In the next Asian Cup qualifiers, after India, Iraq, Jordan, Nepal and Saudi Arabia withdrew, Afghanistan’s only group opponents were Bangladesh and Qatar. With top two teams sealing qualification, there was a slight chance for Afghanistan. They started convincingly with a 2-2 draw against Bangladesh at the Dhaka Stadium. However, they lost the reverse leg and the two games against Qatar.

In the other game against Bangladesh, Afghanistan lost 3-2. On the 8th minute, Afghanistan took the lead through Najibullah Kargar and sustained the scoreline till half time. Early into the second half, Bangladesh equalised through a free kick from near the corner spot.

Soon, Bangladesh took the lead but Afghanistan promptly equalised through Sabber. Late in the game, a quick counter attack ensured Bangladesh the winning goal through Salauddin. Had Afghnistan won that game, they would have qualified for its first ever AFC Asian Cup.


A War to Kick the Ball Again (1980s - 2004)

Afghanistan Football Team Archives (Courtesy: Tolo News)

In the qualifiers for the 1984 Asian Cup held in Guangzhou, Afghanistan finished dead last in a Group which had China, Qatar, Jordan and Hong Kong. Their solitary point came from a 0-0 draw against Jordan, and their only goal a consolation in the 6-1 drubbing against Jordan.

Eventhough Afghanistan’s performances were grim, the Soviet-Afghan War followed by the Afghan Civil War put football to a complete halt. In 1996, The Taliban took control from the local militias, and sports was banned.

In 2001, the United States invaded and overthrew the Taliban on suspicion of housing Laden, the prime orchestrator behind the 9/11 attacks. This brought forward a new ray of hope to its people. After years of suffering, there was relative stability, peace and considerable improvements in the country's economy, healthcare, education, transport, and agriculture.

In 2002, Afghanistan returned to competitive football in the Asian Games where the faced South Korea. It was a valiant and commendable performance, but they lost the match with a margin of 2-0.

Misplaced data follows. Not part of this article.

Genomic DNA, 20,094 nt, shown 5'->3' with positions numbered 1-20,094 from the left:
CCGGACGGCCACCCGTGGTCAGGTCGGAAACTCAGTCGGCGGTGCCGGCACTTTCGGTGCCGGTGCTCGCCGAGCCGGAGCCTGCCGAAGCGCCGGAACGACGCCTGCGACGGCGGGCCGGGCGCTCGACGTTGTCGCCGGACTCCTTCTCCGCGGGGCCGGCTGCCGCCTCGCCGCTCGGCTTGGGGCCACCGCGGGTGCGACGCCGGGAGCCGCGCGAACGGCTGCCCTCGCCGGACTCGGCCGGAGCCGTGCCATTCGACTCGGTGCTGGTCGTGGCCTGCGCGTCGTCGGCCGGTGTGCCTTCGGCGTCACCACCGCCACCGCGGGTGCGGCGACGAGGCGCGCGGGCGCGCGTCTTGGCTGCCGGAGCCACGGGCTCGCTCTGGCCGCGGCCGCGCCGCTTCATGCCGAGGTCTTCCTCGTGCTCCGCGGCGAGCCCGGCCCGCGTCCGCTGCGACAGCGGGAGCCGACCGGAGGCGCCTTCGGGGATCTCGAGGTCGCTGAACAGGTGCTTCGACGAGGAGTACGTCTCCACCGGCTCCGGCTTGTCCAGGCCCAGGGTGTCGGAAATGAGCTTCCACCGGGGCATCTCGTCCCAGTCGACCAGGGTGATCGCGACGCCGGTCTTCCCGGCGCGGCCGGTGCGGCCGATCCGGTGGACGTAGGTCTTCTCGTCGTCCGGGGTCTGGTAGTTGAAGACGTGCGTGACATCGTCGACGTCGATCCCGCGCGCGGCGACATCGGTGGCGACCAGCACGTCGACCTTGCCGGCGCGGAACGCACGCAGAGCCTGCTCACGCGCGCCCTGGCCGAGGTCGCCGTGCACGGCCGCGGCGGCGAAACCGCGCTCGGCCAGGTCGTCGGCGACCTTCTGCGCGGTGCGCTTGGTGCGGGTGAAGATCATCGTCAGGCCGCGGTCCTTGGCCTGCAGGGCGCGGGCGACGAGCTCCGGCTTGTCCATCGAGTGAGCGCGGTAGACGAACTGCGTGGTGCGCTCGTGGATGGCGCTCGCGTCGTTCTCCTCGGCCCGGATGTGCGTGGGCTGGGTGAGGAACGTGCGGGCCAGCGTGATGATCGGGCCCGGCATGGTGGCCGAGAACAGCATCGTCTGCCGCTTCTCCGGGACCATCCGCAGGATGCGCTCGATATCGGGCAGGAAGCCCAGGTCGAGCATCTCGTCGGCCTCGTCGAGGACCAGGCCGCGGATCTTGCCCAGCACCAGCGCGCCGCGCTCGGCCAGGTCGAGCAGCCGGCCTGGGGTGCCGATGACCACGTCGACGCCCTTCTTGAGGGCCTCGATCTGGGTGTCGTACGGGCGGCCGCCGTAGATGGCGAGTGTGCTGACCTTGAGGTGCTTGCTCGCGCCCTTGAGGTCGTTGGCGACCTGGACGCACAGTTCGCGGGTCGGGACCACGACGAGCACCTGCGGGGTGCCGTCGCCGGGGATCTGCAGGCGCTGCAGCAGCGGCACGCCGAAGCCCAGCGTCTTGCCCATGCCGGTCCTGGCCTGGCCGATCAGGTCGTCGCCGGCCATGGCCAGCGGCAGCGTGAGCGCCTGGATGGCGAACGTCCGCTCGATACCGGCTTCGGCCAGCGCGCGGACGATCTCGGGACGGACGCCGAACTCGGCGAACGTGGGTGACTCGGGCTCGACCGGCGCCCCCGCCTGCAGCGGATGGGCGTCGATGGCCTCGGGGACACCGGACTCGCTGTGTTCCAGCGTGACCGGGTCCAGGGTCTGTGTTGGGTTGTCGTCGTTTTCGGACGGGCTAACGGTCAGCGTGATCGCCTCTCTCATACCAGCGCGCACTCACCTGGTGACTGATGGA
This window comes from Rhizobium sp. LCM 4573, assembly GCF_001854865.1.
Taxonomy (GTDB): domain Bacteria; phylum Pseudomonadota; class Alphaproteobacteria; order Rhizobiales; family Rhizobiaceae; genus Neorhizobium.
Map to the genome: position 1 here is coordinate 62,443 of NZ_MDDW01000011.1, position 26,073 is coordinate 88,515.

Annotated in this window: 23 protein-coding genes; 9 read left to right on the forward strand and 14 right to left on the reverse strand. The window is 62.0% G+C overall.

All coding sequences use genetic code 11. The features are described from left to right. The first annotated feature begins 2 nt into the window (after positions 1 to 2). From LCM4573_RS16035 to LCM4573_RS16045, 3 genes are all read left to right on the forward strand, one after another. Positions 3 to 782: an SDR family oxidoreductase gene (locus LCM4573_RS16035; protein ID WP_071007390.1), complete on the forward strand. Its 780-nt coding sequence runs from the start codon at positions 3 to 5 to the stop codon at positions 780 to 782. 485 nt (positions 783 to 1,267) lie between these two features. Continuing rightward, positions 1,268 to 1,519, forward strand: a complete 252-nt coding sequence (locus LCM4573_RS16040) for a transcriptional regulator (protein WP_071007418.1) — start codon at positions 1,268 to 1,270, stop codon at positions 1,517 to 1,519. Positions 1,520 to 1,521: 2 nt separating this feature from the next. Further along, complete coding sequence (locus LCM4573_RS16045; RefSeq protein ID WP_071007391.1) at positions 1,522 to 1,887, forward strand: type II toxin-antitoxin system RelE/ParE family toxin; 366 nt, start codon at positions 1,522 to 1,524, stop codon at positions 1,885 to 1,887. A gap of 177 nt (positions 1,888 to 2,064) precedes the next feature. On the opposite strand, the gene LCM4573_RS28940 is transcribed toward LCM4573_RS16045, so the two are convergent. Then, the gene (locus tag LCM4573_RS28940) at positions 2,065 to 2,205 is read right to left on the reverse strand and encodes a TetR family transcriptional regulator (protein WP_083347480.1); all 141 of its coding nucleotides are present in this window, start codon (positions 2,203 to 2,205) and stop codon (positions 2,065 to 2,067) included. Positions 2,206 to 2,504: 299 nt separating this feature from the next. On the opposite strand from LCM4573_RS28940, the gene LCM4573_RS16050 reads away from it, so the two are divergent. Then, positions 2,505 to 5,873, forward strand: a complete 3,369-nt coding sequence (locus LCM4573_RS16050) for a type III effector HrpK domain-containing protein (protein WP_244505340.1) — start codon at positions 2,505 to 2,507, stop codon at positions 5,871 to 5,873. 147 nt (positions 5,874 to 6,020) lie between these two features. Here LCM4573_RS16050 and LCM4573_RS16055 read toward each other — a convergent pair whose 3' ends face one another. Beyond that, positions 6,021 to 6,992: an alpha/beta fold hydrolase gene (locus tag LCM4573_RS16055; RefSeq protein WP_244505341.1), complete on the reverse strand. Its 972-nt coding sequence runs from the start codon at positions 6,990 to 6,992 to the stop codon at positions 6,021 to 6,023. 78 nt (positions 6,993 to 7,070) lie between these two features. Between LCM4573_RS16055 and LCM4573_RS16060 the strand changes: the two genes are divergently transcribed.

In January next year, they took part in the 2003 SAFF Gold Cup, held at the Bangabandhu Stadium in Dhaka. They lost their opening match to Sri Lanka 1-0. Their second match, played two days later, was a 4-0 drubbing to India where braces were scored by Mohun Bagan and East Bengal attackers Ashim Biswas and Alvito D’Cunha respectively. A goal for Pakistan in the 9th minute by Sarfraz Rasool in Afghanistan’s last game sealed their fate to the bottom of the group with zero points and goals scored.

Match scene between Afghanistan and Turkmenistan in a FIFA World Cup qualification match in Kabul, 2003 (Courtesy: By ShMa75 - Own work, CC BY-SA 3.0)

Afghanistan were in the Qualifiers for the 2004 AFC Asian Cup. It was a group of 3, the other two being Kyrgyzstan and Nepal. They would play each other only once. In the first match, held in the Dasarath Rangasala Stadium in Kathmandu on March 16, 2003 in front of 1000 spectators, Tahir Shah opened Afghanistan’s scoring in the 25th minute. There was no other goal in the first half. Kyrgyzstan equalised on the 63rd minute through Zhumagulov. Afghanistan pulled off a surprise win with Farid Azami scoring the winner in the 76th minute.

A disadvantageous match schedule forced the Afghans to return to the field only two days later against the home team, Nepal. Naturally the tired players stood no chance against Nepal who were playing their first match. The Afghans lost that game 4-0.